First Value Homes, Inc. v. Morse, 86 N.C. App. 613 (1987)

Aug. 18, 1987 · North Carolina Court of Appeals · No. 8727SC2
86 N.C. App. 613


No. 8727SC2

(Filed 18 August 1987)

Damages § 7— sale of mobile home —buyer’s refusal to accept delivery —no liquidated damages clause — seller limited to $500

Pursuant to N.C.G.S. § 143-143.21, the seller of a mobile home was limited to $500 in damages when the purchasers refused to accept delivery, and a paragraph on the reverse of the sales agreement was not a liquidated damages clause falling within the exception to the statute, since the clause was not for a sum certain, the amount could not be calculated using a mathematical formula, and the paragraph provided for the recovery of actual damages rather than liquidated damages and thus was superseded as a seller’s remedy by N.C.G.S. § 143-143.21.

*614APPEAL by defendants from Hyatt, Judge. Judgment entered 4 August 1986 in Superior Court, Gaston County. Heard in the Court of Appeals 8 June 1987.

On 4 October 1984, plaintiff and defendants entered into a contract for the sale of a single-wide mobile home. Defendants, the Morses, requested a number of special features for their mobile home, including cherry birch paneling, light gold bathroom fixtures, and burnt orange carpeting. They were told by a salesman for plaintiff that the mobile home would have to be specially ordered from the factory in Indiana. Defendants gave plaintiff a $10,000 deposit.

Defendants discovered upon delivery of the mobile home that it lacked many of the special features they had ordered. As a result defendants rejected delivery, and demanded that plaintiff remove the mobile home from their lot and refund their deposit. Plaintiff removed the home and eventually resold it, but refused to refund the $10,000 deposit to defendants.

Plaintiff brought suit for damages incurred as a result o the Morses’ refusal to accept the mobile home. The Morses counterclaimed for return of their deposit and for damages resulting from plaintiffs alleged unfair trade practices pursuant to N.C.G.S. § 75-1.

Before any evidence was introduced at trial, defendants made a motion in limine to limit plaintiffs evidence of damages to $500 pursuant to N.C.G.S. § 143-143.21. The motion was denied. Plaintiff then introduced evidence of damages exceeding $500.

Defendants moved at the appropriate times for a directed verdict, for judgment notwithstanding the verdict, for a new trial, and for remittitur of all damages awarded plaintiff over $500. All motions were denied. The jury found that First Value had substantially performed its obligations under the contract and was entitled to damages of $10,000. The jury also determined that the Morses suffered no injury. Defendants bring this appeal.

Whitesides, Robinson, Blue and Wilson, by Henry M. White-sides and David W. Smith, III, attorneys for plaintiff appellee.

Kelso & Ferguson, by Lloyd T. Kelso, attorney for defendant appellants.

*615ORR, Judge.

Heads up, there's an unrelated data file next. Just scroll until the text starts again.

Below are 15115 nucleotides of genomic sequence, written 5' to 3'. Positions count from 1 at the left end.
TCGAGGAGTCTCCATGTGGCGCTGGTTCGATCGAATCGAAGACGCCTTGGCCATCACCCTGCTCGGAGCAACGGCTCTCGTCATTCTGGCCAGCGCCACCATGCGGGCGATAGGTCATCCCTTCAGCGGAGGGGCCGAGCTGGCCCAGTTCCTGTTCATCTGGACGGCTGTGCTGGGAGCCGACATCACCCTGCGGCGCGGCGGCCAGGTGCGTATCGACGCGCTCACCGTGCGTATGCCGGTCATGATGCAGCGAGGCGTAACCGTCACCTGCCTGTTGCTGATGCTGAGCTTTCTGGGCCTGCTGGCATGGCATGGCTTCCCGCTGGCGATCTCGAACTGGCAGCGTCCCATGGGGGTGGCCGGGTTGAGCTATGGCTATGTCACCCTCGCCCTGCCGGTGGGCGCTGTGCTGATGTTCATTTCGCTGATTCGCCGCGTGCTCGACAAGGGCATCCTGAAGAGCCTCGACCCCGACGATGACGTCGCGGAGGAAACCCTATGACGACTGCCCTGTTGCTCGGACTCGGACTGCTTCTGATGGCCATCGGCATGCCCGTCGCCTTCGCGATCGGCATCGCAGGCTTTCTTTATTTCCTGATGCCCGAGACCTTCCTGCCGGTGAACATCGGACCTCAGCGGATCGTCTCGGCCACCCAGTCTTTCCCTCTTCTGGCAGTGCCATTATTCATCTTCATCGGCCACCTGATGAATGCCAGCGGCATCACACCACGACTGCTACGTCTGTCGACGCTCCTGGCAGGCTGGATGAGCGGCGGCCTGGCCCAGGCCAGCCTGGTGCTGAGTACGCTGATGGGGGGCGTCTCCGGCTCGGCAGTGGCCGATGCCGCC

The issue before this Court is whether N.C.G.S. § 143-143.21 limiting damages when a buyer of a mobile home fails to accept delivery applies to the facts of this case.

N.C.G.S. § 143-143.21, enacted in 1981 as part of a bill regulating the manufactured housing and mobile home industry, reads in pertinent part:

§ 143-143.21. Limitation on damages.
If the buyer fails to accept delivery of a manufactured home, the seller may retain actual damages according to the following terms:
(2) If the manufactured home is a single-wide unit and is specially ordered from the manufacturer for the buyer, the maximum retention shall be five hundred dollars ($500.00).
Nothing in this Part shall prevent the parties to a manufactured home sales contract from contracting for liquidated damages otherwise permitted by law.

Defendants contend that this statute is controlling and that, therefore, the trial court should have limited plaintiffs proof of damages to $500 in accordance with the statutory limit. Plaintiff counters by maintaining that paragraph six on the reverse of the sales agreement is a liquidated damages clause falling within the § 143-143.21 exception.

Paragraph six of the “plain language purchase agreement” signed by the parties reads as follows:

6. Failure to complete purchase. If I fail or refuse to complete this purchase within thirty (30) days of the date of this contract, or within an agreed-upon extension of time, for any reason (other than cancellation because of an increase in price), you may keep that portion of my cash deposit which will reimburse you for expenses and other losses including attorney fees and court cost incurred, because I failed to com-*616píete this purchase. . . . You shall have all the rights of a seller upon breach of a contract, under the Uniform Commercial Code §§ 2-708, 2-710, 2-718, of the Uniform Sales Act (as applicable).

Defendants argue that this provision concerns the amount of actual damages the mobile home seller can recover and, as such, is superseded by N.C.G.S. § 143-143.21. We agree.

“Liquidated damages are a sum which a party to a contract agrees to pay or a deposit which he agrees to forfeit, if he breaks some promise, and which, having been arrived at by a good-faith effort to estimate in advance the actual damage which would probably ensue from the breach, are legally recoverable or retain-able ... if the breach occurs.” McCormick, Damages § 146 (1935). Quoted with approval in Kinston v. Suddreth, 266 N.C. 618, 620, 146 S.E. 2d 660, 662 (1966). Excessive liquidated damages are termed a penalty, and a provision fixing unreasonably large liquidated damages is unenforceable. Knutton v. Cofield, 273 N.C. 355, 360-61, 160 S.E. 2d 29, 34 (1968).